Too busy to reply to the whole thing - can't tell you what with, that's a secret. Also, you're wrong but I'm not going to go into specifics.
OK OK I'll respond to the one part I read:
You laughed at the fact that porn and games have different distribution... whatever... and therefore my argument was invalid. However you misunderstood me, or I made myself misunderstandable. Kryo and I (or was it you? err...) were debating the financial aspect of the distribution. I think. Something about distributors not wanting to get involved because of the risk.
Anyways, I was talking about costs, not the distribution itself. Yes, games and porn cannot generally be distributed to the same locations, unless you're talking about very unusual games. What I meant though was, in order to manufacture and distribute a game, you must press a disc, print a label, and combine the two with a DVD case. I don't want to go out on a limb too much, but I think this probably costs less than a dollar per item. The same is most certainly true in the exciting world of pornography.
It's not a completely linear scale, since larger orders mean less cost per unit, and someone has to design the label in the first place which is probably something they bleed every penny out of. Regardless, someone must make a label for a porno as well. So the costs to this point of the argument are still identical.
Next you come to advertising - I am unfamiliar with the realm of porn marketing, so I truly cannot argue this point without falling back on my own imagination. But since we're talking about a very small run of Sins (ie, 5000 copies in my example), advertising isn't really a big necessity. How many games are released with little or no advertising? Lots and lots, especially in "less interesting" genres like RTS.
In both cases you must ship a box of the product to a store.
So, so far we've gone through: product design, manufacturing, advertising, and physical distribution, and the costs are still identical. No, I'll be petty and remind you that a porno has actors and actresses that must be paid, as well as some form of editing and direction staff. So at this point, the porno costs more to make and distribute than an already-finished game.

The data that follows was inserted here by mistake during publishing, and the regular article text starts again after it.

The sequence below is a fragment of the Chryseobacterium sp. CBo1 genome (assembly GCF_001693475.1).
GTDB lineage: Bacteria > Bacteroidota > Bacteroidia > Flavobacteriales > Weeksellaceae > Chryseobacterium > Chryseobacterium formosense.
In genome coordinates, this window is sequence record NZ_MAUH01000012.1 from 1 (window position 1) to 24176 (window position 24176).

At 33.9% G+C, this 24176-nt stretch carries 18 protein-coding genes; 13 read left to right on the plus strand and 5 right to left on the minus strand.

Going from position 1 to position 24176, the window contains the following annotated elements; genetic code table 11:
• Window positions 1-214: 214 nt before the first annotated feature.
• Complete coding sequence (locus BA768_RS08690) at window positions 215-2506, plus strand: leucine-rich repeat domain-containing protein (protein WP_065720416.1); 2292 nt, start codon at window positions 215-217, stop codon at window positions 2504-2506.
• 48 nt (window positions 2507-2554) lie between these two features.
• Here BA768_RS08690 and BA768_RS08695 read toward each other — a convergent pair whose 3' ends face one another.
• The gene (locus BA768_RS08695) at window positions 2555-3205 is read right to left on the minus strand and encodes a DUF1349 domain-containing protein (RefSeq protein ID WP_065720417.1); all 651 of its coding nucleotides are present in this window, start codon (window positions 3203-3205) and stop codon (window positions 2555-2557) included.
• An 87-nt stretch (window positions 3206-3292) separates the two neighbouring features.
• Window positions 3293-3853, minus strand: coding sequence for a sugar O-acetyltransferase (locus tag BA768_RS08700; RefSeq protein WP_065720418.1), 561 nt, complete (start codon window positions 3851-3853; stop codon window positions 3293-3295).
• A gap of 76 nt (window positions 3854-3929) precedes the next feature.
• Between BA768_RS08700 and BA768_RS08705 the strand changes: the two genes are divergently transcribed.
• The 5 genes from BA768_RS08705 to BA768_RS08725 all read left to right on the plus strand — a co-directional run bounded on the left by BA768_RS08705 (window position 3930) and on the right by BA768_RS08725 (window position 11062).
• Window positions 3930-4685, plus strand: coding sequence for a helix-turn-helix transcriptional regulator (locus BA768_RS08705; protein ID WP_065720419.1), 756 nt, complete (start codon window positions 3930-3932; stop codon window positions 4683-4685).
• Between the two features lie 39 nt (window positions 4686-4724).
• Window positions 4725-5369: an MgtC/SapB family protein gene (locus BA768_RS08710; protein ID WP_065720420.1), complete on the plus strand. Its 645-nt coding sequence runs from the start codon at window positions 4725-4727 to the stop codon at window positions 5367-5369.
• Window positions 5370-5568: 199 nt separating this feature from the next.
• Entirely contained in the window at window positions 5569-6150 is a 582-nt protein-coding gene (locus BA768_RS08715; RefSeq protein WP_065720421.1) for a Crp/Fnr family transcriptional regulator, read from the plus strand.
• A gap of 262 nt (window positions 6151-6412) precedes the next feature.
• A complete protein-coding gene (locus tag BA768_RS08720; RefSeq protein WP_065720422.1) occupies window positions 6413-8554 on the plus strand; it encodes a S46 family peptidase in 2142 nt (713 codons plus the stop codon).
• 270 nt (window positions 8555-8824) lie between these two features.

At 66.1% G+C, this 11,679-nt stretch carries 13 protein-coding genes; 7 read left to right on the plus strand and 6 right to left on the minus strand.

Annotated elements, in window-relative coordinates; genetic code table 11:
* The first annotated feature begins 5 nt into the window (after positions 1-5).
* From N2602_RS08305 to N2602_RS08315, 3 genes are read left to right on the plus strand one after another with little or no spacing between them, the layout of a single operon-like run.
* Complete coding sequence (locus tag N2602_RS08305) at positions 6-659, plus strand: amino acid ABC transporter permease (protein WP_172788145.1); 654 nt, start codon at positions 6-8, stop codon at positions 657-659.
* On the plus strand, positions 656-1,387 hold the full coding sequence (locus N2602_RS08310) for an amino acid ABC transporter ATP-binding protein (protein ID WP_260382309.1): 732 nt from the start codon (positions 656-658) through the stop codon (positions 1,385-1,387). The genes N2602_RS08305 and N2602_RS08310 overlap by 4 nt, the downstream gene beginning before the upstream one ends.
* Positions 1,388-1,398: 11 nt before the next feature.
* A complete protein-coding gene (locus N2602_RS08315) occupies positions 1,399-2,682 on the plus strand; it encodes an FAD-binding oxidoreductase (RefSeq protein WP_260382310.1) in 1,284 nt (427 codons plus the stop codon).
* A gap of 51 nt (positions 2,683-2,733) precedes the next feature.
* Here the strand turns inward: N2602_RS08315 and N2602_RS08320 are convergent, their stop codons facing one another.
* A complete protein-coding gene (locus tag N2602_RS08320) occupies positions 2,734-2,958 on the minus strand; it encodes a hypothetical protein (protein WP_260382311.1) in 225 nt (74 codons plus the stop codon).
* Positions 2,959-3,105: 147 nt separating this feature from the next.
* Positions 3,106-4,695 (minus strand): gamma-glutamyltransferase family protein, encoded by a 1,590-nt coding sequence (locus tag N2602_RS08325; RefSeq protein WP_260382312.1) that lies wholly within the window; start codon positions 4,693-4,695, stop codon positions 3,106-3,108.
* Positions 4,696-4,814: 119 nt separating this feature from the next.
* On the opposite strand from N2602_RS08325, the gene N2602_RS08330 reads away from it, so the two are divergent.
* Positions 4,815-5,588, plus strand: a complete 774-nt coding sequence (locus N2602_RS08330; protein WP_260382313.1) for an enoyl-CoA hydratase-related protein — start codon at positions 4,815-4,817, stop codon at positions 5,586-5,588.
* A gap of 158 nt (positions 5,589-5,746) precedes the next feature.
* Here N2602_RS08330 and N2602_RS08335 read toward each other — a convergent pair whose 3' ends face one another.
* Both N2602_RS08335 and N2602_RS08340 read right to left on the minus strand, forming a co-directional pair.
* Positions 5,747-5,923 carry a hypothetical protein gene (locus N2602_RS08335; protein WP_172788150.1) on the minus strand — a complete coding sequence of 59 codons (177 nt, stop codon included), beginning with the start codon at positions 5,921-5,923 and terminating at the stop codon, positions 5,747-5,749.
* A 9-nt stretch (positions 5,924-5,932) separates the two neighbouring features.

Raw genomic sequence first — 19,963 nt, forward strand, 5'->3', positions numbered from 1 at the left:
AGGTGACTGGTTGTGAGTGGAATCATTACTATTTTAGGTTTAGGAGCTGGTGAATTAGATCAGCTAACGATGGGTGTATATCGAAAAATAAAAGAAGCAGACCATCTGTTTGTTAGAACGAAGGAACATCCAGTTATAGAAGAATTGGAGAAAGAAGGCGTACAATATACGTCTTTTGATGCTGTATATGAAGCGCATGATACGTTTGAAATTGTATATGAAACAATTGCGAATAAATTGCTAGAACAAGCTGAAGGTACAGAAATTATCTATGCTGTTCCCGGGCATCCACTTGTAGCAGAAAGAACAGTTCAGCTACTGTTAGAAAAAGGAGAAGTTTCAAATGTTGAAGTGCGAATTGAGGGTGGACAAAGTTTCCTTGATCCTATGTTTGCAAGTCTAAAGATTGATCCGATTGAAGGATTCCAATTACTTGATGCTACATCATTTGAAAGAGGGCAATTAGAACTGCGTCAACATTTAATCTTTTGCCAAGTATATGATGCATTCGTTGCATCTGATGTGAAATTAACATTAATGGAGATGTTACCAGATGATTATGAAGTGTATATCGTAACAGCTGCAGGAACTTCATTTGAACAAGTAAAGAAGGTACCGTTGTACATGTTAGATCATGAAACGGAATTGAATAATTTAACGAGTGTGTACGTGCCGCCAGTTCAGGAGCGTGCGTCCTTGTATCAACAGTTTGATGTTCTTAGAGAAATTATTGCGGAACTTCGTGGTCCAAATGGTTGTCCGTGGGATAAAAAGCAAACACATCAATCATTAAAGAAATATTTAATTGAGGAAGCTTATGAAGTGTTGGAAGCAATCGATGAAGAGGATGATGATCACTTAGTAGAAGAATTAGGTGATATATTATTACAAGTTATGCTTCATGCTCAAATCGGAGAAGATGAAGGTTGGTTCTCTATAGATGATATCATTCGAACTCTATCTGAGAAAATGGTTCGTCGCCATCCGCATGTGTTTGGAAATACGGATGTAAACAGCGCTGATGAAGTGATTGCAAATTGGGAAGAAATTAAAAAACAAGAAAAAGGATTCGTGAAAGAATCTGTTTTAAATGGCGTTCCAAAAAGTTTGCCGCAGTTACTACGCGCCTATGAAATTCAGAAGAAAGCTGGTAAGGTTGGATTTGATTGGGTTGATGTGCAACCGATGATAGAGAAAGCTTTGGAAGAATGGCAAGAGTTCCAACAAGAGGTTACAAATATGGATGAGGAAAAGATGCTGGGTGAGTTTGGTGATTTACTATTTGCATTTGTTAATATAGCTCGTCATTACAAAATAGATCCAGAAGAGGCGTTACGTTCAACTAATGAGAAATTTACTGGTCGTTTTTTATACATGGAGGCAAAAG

So now we come to stores. Much like you, I have no idea what goes on in order to put a product on the shelf, but I have to guess that if a distributor has managed to find room on my local stores' shelves for some of the crap they sell (or try to), it can't possibly be a colossal expense. Surely there is some cost, but I can't imagine what it is. In any case, a porno must also find a place on a shelf. By the way, "adult entertainment" is a much more lucrative business than PC gaming. So in theory it could actually be more difficult and expensive to get a porno on a store shelf than a PC game.
So my argument in summary is: your claim that porno is a dramatically different thing to sell, per unit, than PC games, financially speaking, is incorrect. If Stardock was unable to find someone to sell their game in Europe, their "finding a european distributor" department is incompetent. This isn't really a surprise, given that this is the one of only a handful of titles they've actually sold.
Now really, I have to stop there. I didn't get into this thing for the sake of actually arguing it, I just wanted some giggles. I'm proud of you for actually making an attempt to prove my rebuttal wrong though, most people just give up after I tear their argument to shreds.